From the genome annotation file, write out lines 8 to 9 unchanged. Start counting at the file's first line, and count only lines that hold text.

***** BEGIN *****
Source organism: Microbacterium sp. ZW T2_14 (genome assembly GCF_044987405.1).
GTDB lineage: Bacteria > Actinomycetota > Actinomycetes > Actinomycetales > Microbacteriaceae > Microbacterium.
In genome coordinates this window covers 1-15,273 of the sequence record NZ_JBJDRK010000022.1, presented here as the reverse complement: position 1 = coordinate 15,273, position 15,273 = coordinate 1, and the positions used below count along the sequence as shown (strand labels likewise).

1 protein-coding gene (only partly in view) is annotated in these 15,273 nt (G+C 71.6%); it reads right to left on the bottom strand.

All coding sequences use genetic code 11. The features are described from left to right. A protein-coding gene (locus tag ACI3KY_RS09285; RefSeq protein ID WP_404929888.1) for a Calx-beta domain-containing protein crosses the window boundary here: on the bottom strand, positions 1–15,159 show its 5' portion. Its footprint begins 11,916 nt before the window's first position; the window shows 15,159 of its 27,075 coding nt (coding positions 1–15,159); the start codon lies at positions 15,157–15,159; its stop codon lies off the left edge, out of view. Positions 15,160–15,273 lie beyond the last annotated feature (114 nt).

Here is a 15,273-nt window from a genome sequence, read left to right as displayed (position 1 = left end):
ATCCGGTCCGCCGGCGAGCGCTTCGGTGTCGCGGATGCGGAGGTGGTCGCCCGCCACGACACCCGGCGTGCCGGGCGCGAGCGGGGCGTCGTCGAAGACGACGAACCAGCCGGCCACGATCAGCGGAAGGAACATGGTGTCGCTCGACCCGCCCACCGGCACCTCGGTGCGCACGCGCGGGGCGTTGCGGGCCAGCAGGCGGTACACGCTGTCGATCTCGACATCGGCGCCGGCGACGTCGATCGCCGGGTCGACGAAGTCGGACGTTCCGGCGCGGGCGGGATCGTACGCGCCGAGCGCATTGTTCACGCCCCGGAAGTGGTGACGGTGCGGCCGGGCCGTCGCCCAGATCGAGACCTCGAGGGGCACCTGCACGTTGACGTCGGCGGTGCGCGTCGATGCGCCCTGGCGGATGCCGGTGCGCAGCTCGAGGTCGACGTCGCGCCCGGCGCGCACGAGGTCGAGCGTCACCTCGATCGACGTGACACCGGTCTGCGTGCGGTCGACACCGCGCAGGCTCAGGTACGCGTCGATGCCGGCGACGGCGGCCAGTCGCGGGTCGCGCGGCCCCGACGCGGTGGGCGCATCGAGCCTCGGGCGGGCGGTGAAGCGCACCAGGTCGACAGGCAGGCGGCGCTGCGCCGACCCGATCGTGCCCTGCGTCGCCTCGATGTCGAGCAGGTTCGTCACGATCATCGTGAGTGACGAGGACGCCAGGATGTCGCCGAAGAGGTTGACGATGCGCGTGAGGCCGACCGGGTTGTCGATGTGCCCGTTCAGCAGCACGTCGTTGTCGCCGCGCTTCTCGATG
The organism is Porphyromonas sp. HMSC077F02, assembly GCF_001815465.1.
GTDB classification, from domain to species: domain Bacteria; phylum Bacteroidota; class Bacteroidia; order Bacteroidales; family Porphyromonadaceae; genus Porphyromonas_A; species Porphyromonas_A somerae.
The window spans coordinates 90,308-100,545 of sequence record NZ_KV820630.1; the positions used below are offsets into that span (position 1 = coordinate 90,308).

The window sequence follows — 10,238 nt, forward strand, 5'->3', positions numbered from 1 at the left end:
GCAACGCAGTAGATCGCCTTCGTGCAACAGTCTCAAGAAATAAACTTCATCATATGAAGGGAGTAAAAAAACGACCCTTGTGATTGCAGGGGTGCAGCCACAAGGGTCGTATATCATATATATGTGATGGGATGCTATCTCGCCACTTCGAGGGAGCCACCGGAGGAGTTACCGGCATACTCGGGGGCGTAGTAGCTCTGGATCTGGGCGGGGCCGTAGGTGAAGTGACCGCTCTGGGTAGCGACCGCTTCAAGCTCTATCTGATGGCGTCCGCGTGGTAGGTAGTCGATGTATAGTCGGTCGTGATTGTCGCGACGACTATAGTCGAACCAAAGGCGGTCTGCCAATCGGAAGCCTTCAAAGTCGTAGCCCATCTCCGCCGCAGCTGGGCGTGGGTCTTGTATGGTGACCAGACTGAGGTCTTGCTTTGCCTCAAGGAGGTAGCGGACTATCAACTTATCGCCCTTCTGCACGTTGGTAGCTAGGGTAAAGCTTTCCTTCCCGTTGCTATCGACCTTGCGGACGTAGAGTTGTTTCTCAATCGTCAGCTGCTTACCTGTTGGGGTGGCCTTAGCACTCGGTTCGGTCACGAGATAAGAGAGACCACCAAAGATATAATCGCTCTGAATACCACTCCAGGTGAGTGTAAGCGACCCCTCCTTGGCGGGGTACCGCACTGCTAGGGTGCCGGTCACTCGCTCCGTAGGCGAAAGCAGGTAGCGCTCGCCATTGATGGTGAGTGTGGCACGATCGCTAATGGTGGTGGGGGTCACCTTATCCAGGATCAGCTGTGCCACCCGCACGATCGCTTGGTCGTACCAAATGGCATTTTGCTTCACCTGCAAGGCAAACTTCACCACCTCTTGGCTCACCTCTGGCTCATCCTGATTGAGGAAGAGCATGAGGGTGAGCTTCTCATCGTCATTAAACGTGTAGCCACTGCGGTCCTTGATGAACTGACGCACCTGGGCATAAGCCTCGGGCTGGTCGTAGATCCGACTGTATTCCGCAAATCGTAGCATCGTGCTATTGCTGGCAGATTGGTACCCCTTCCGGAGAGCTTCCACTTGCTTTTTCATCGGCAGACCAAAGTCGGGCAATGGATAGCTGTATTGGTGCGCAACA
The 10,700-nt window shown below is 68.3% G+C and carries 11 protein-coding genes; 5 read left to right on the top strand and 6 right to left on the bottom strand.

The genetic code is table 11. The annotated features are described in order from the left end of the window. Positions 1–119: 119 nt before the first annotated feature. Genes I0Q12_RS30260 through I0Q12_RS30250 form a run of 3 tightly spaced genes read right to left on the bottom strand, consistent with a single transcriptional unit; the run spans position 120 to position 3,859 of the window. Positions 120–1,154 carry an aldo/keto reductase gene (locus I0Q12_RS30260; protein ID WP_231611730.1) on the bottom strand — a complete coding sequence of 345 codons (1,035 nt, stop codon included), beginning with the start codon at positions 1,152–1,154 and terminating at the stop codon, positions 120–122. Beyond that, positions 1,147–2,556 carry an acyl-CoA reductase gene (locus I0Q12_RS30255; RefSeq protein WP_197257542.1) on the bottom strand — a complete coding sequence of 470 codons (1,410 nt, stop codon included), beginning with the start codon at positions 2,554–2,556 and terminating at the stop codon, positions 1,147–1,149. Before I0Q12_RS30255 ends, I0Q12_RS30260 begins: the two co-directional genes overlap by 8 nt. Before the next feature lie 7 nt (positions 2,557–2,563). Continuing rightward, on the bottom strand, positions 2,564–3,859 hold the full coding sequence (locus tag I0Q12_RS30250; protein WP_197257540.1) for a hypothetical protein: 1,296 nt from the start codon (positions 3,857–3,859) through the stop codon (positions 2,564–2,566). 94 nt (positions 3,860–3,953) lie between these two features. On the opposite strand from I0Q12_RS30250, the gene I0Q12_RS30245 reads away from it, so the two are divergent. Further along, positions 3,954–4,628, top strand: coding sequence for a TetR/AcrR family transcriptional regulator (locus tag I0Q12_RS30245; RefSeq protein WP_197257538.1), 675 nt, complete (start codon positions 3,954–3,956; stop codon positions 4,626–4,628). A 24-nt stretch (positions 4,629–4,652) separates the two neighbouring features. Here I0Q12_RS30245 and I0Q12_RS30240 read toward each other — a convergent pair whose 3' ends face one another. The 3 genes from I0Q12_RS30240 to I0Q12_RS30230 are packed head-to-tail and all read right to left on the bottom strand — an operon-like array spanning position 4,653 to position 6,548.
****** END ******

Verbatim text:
The organism is Porphyromonas sp. HMSC077F02, assembly GCF_001815465.1.
GTDB classification, from domain to species: domain Bacteria; phylum Bacteroidota; class Bacteroidia; order Bacteroidales; family Porphyromonadaceae; genus Porphyromonas_A; species Porphyromonas_A somerae.